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Actium

Actium  

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A flat sandy promontory at the entrance to the Ambracian Gulf, forming part of the territory of Anactorium, as well as the NW extremity of Acarnania. A cult of Apollo was located here as early as the ...
Amphitheaters and Arenas

Amphitheaters and Arenas  

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In both form and function, the amphitheater is a unique structure. It evolved especially to house Rome's blood spectacles and was built around an elliptically shaped arena (often written as ...
animal

animal  

Animal Farm a fable (1945) by George Orwell which consists of a satire on Russian Communism as it developed under Stalin. The animals of the farm, led by the pigs, revolt against the cruel farmer, ...
archive

archive  

A historical document. The plural form is also applied to the place where such documents are housed, e.g. a county record office.
athletics

athletics  

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GreekAt the core of Greek athletics was an individual's struggle to gain victory over an opponent; hence it included not only (as ‘athletics’ implies nowadays) track and field events but also boxing, ...
auctour and auctoritee

auctour and auctoritee  

(L. auctor and auctoritas). The ME words can mean respectively ‘creator, originator’ as well as ‘author’, and ‘authority’ in its legal, political, and ecclesiastical senses. However, when used of ...
Bacchus

Bacchus  

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In Greek mythology, another name for Dionysus.
carnival

carnival  

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A period of public revelry at a regular time each year, as during the week before Lent in Roman Catholic countries, involving processions, music, dancing, and the use of masquerade. Recorded from the ...
chariot racing

chariot racing  

A form of horse racing immensely popular in the ancient civilizations of Greece, Rome, and Byzantium, with some predecessors in the privileged cultures of earlier civilizations, such as in Syria, ...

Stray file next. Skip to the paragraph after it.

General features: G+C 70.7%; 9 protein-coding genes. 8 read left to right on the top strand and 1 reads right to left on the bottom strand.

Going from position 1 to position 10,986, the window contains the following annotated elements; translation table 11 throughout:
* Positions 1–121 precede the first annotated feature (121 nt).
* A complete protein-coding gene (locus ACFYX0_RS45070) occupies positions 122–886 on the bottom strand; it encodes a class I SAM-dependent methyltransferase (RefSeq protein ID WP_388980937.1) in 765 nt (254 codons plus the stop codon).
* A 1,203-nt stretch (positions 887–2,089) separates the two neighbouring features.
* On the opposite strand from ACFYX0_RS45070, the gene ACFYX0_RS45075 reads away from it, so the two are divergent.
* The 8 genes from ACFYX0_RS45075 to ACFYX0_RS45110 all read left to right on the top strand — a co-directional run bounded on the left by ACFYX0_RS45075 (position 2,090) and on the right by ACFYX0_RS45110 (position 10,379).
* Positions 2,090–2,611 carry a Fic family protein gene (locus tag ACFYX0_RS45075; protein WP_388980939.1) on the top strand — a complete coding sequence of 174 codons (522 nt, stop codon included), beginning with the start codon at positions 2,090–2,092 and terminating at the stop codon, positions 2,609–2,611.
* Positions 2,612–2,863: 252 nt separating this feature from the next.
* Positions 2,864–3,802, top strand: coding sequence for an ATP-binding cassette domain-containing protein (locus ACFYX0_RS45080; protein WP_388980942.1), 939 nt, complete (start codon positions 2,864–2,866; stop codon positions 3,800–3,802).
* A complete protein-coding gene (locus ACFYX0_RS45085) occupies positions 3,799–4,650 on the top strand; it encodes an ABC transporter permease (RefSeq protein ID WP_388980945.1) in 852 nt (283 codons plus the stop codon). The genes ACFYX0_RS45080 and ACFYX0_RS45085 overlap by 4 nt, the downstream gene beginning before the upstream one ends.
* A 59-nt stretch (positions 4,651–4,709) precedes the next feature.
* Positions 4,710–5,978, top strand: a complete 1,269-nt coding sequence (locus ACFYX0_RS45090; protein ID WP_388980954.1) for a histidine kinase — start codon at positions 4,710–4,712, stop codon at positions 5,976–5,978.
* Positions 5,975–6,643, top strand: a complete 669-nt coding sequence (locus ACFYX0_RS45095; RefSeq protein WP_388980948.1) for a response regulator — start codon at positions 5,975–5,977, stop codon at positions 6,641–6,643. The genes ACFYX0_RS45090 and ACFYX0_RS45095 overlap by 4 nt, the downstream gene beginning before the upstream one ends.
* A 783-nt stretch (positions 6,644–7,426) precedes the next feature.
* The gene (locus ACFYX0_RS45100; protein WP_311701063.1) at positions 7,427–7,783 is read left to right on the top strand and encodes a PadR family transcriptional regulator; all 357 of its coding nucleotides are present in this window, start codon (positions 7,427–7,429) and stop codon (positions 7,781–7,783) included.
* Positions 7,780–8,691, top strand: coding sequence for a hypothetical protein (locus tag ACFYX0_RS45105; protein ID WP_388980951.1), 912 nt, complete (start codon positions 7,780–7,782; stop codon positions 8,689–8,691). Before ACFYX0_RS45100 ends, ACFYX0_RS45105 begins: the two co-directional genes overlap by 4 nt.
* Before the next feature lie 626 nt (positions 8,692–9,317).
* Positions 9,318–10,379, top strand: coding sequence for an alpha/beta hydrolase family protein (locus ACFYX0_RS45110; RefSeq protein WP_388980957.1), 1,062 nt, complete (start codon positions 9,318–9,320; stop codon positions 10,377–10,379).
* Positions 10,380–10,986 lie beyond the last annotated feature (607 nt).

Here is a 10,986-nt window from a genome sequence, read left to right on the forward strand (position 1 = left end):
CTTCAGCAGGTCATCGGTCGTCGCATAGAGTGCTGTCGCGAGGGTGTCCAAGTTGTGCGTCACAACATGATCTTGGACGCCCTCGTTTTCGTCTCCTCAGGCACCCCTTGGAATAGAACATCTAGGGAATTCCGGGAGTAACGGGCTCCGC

chivalry

chivalry  

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Subject:
History
The medieval knightly system with its religious, moral, and social code; knights, noblemen, and horsemen of that system collectively. Recorded from Middle English, the word comes, via Old French ...
Clerk's Tale

Clerk's Tale  

Is the first tale in Fragment IV of the Canterbury Tales, and is followed immediately by the Merchant's Tale. In the Prologue (in couplets) the Clerk is asked to tell ...
comedy

comedy  

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Literature
Professional entertainment consisting of jokes and satirical sketches, intended to make an audience laugh. Recorded from late Middle English (as a genre of drama, also denoting a narrative poem with ...
Cyrene

Cyrene  

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An ancient Greek city in North Africa, near the coast in Cyrenaica, which from the 4th century bc was a great intellectual centre, with a noted medical school.See also Simon of Cyrene.
dialogue

dialogue  

Is extensively used by Chaucer to give a sense of vivid actuality. It can range from formal debate to familiar conversation, covering all kinds of emotional situations and encounters. He ...
drunkenness

drunkenness  

Intoxication resulting from imbibing an excess of alcohol. It is an offence contrary to s 12 of the Licensing Act 1872 to be drunk in a public place.
fabliau

fabliau  

A short tale in verse, almost invariably in octosyllabic couplets, dealing for the most part from a comic point of view with incidents of ordinary life. The fabliau was an important element in French ...
Friar's Tale

Friar's Tale  

Follows The Wife of Bath's Tale in Fragment III. It is introduced by a short prologue in which the Friar announces that he will tell ‘a game’ about a Summoner. ...
General Prologue

General Prologue  

The 858 lines in couplets which introduce The Canterbury Tales in Fragment I. It is spring: the natural world revives, and ‘folk’ begin to want to go on pilgrimage, and ...
gladiator

gladiator  

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In ancient Rome, a man trained to fight with weapons against other men or wild animals in an arena; usually a slave or prisoner trained for the purpose. The word is Latin, and comes from gladius ...
Greek religion

Greek religion  

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The religion of the ancient Greek world. It was polytheistic, involving the worship of several gods and goddesses. The most important deities were the sky-god Zeus (ruler of Olympus), his wife Hera ...

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